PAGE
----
Durable Backpacks Are Designed to Break

Durable Backpacks Are Designed to Break

Our durable, small backpack that had served for a decade got stolen in Spain. It was made in Finland and available only there. We tried a bunch of other small rucksacks that all broke in 2-4 months and as they were made of polyester fabric, they could not be fixed. Finally in Borneo we received visitors from Finland who brought us a new backpack from Finland, the same Savotta 123 that got stolen in Spain. However, meanwhile the manufacturer, Savotta, had updated their model that was originally introduced in 1950s. Those updates proved to be less than desirable at least for our needs.

This is how the backpack is being promoted:

“The Savotta Pack 123 is the traditional model produced by Savotta since the 1950s. In all its simplicity it is a very durable piece of equipment.”

This is what happened in real life, and how the backpack ended up in the trash bin in less than two years of use:

WhereWhat happenedWhenCost
Borneo, MalaysiaWe got the backpackSep 2011A gift from HS
Hua Hin, ThailandRight shoulder strap snappedDec 201150 Baht = 1,24 €
Penang, MalaysiaRivets of the pocket strap droppedFeb 201214 RM = 3,5 €
Zagora, MoroccoClosing mechanism brokeDec 201210 Dirham = 0,92 €
Masatepe, NicaraguaLeft shoulder strap snappedApl 201320 Cordobas = 0,65 €
Manuel Antonio, Costa RicaTop lid fabric rippedJul 2013Not fixable

How Savotta 123 got broken
We decided to contact backpack makers to offer to help them in making their products more durable. Our quest for a truly durable backpack had begun.

We approached Osprey, Fjällräven, Deuter, Haglöfs, Halti, and Rei only to learn that none of them was interested in making durable, heavy-duty backpacks that are not designed to break. All their backpacks are OK if you go for a short two-week hike once a year. That way the backpack will perhaps last ten years and you are happy. But if you use it all the time, it will break just in a few months´ time because it is not made to last: fancy straps get ripped off in airport luggage handling, fabrics wear out and tear, plastic buckles and rivets break, zippers jam, stitches open, shoulder straps snap, and hip belts become loose.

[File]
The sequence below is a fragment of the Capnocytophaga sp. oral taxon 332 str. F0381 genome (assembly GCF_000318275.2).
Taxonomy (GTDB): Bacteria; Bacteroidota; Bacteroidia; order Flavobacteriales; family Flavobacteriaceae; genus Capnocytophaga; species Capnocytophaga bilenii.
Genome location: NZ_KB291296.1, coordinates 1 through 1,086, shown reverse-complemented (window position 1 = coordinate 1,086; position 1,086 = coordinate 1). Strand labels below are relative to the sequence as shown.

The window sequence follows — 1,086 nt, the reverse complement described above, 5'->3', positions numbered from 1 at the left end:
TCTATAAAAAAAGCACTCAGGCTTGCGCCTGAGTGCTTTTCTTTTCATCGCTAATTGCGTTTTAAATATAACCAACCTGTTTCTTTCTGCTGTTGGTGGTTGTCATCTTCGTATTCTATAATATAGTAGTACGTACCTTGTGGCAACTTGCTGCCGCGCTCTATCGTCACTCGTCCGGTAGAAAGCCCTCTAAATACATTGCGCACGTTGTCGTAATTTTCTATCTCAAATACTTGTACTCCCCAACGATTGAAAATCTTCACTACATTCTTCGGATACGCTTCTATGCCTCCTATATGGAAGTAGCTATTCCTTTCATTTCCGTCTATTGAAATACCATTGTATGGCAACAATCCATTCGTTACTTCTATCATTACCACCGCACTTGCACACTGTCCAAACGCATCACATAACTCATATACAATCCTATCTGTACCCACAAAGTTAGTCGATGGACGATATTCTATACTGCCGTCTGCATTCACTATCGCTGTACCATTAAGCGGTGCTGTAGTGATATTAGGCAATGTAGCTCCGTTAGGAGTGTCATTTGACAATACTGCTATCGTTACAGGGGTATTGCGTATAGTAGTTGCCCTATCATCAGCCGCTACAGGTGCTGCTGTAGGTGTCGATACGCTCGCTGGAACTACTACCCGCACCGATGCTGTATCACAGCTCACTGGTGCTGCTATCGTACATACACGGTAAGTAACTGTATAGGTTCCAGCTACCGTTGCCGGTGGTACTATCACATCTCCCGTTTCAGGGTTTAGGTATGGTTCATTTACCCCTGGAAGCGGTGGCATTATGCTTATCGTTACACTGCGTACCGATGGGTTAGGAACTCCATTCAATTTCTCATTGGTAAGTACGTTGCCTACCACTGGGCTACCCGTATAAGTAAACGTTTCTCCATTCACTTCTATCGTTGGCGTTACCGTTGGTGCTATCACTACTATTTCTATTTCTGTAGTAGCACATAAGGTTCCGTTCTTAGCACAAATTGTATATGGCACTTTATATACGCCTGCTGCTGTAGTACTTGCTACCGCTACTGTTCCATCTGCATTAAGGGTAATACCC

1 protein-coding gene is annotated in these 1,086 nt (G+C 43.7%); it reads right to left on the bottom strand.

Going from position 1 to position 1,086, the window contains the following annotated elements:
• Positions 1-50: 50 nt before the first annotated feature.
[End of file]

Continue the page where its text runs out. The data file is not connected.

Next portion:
Savotta answered to our challenge and delivered us two of their crown jewels to see how they can cope with our nomadic ramblings. We got a Savotta LJK and a 0.7 kg lighter Savotta 906. At the first glance they look promising. Savotta has fixed almost all the issues that existed in their previous models we had used almost a decade. We will keep you posted how they will stand the test of time.

See also: Recycling Tricks To Consume More

Comments

  1. Here is a summary of responses we have received so far:

    Lowepro Fastpack 350 for 5-6 years without any problems. It's maximum capacity is ~
    - One laptop (max 17")
    - Medium sized DSLR body + few lenses and/or flashes
    - 1,5L waterbottle (or 0,75L thermos)
    - Some food
    - Jacket or warm shirt
    - Some tools

    Three things it's missing:
    - Raincover (you can buy one)
    - Straps for carrying tripod
    - Straps for sleeping back

    Also it seems to work as a 2-3 day flight trip bag as it fits the dimensions of hand luggage:
    - Camera body + 1-2 lenses .
    - Gorillapod
    - Socks, t-shirts and underwear for 2-3 days
    - one warm shirt
    - Laptop
    - All the cables and recharges one needs (~ quite a lot)

    I've been trying to find better short flight trip back for all that but nothing seemed to be that much better so I've used that same bag I've lugged around forests, cities basically every day It has paid it's price off really nicely.

    If you don't have the need for camera compartment separation pieces, you could probably stuff quite a lot more into that compartment

    Maybe the reason it has fared so well is that nobody will buy another new camera bag from vendor whose bags gets broken because that also can mean your gear gets broken...

    Other more bigger option could also be Lowepro's Rover Pro 45L AW or 35L models. I would probably buy either of them if my old bag gets broken but they are really pricey but on the other hand is more adjustable for travelling. Not sure if they can be used as airplane hand luggage, though.


    Thanks, Matias!

    Tasmanian Tiger, maybe? What about their Mission Pack? Has MOLLE straps, but designed to fit the maximum size for carry-on, so no need to worry about it ending up mistreated in cargo. Philippe has had excellent experiences with his, so far.

    Thanks, Martin-Eric!

    I've had the GoLite Jam for about 5 years and it sure has seen a lot of stress. The past 2 years it has been my constant companion
    travelling around the world and it looks like it'll do another 5 years.

    It's also very, very lightweight, comfortable and affordable.


    Thanks, Florian!

    We will look into these options and tell how it went.

    ReplyDelete
  2. Mathias the 35 compressed will pass in the hand luggage , uncompressed it might attract attention from the clerks..

    ReplyDelete

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